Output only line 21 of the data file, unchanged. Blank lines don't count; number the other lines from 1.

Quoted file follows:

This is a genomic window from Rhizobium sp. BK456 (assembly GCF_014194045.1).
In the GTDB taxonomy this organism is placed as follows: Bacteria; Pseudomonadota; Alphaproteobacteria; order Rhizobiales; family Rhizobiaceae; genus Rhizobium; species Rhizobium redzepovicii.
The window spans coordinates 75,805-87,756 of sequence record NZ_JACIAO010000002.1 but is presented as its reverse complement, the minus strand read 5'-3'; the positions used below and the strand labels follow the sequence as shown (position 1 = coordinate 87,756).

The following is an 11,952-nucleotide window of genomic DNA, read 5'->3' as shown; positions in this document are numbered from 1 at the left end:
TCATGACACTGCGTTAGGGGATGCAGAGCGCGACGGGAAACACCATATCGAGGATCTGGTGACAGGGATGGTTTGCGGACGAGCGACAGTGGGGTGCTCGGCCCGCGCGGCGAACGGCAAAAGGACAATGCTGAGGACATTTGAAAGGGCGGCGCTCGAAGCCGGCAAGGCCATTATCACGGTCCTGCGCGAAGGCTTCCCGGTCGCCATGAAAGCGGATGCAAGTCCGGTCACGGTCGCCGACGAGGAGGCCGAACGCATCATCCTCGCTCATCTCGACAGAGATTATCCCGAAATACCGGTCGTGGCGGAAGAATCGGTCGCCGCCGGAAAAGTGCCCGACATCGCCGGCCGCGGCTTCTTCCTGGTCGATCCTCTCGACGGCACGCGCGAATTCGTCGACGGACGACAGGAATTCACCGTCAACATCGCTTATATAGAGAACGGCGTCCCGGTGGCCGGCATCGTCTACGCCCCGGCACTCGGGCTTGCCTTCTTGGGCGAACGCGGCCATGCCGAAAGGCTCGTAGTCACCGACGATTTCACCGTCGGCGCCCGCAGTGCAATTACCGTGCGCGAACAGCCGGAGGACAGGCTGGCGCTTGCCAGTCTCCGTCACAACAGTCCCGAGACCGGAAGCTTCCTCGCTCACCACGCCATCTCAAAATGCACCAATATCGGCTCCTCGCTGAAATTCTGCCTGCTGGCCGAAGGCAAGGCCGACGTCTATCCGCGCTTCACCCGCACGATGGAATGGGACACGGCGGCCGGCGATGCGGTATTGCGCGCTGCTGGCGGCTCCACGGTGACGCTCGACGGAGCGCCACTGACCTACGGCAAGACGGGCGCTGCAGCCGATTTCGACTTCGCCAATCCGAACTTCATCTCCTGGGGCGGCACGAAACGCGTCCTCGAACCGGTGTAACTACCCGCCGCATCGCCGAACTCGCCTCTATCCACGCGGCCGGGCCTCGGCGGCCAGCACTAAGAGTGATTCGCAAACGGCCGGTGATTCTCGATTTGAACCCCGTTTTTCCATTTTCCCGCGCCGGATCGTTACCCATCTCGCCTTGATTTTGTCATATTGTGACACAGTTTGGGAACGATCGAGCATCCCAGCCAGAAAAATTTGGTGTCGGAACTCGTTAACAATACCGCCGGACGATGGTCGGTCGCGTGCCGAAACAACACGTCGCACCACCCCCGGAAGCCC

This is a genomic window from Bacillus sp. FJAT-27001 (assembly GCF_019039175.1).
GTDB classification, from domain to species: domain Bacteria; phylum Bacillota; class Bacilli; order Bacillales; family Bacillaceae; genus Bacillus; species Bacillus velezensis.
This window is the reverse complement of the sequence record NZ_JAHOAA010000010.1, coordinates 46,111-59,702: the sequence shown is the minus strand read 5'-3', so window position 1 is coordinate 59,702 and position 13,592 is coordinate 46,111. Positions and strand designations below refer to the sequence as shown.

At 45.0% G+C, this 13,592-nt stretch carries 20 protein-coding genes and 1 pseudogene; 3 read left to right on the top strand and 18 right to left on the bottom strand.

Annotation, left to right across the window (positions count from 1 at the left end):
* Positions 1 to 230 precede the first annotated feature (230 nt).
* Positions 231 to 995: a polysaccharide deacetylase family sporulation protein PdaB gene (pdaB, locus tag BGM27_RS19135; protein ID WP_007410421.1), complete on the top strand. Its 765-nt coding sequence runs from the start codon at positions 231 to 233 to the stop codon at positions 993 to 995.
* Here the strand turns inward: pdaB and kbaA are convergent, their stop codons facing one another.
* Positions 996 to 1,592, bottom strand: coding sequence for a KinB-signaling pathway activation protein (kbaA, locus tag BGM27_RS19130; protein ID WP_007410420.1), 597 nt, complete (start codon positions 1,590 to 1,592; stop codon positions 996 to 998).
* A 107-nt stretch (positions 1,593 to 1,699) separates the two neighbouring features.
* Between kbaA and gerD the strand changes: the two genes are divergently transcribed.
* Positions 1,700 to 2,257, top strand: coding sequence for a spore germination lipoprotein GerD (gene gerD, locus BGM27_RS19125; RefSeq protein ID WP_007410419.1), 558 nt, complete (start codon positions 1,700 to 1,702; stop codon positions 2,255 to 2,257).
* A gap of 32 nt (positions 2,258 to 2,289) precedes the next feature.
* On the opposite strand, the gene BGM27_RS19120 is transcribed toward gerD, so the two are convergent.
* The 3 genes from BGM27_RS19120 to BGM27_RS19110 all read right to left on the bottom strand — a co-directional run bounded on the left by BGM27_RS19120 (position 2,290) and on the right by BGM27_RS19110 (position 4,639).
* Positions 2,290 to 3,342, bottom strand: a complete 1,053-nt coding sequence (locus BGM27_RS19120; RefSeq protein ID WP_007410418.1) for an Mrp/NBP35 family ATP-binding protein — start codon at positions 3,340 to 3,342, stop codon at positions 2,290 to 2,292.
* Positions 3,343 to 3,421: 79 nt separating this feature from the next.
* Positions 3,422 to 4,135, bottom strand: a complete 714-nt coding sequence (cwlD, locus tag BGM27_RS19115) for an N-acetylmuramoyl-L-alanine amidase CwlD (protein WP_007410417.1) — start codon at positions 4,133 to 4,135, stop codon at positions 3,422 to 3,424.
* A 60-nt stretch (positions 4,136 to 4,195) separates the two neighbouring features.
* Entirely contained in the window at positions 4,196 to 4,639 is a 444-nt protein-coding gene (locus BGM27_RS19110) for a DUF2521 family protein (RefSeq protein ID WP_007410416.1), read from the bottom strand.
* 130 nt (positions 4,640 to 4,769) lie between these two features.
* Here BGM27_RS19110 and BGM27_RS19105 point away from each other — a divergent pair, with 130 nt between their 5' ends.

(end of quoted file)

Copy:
* Positions 2,290 to 3,342, bottom strand: a complete 1,053-nt coding sequence (locus BGM27_RS19120; RefSeq protein ID WP_007410418.1) for an Mrp/NBP35 family ATP-binding protein — start codon at positions 3,340 to 3,342, stop codon at positions 2,290 to 2,292.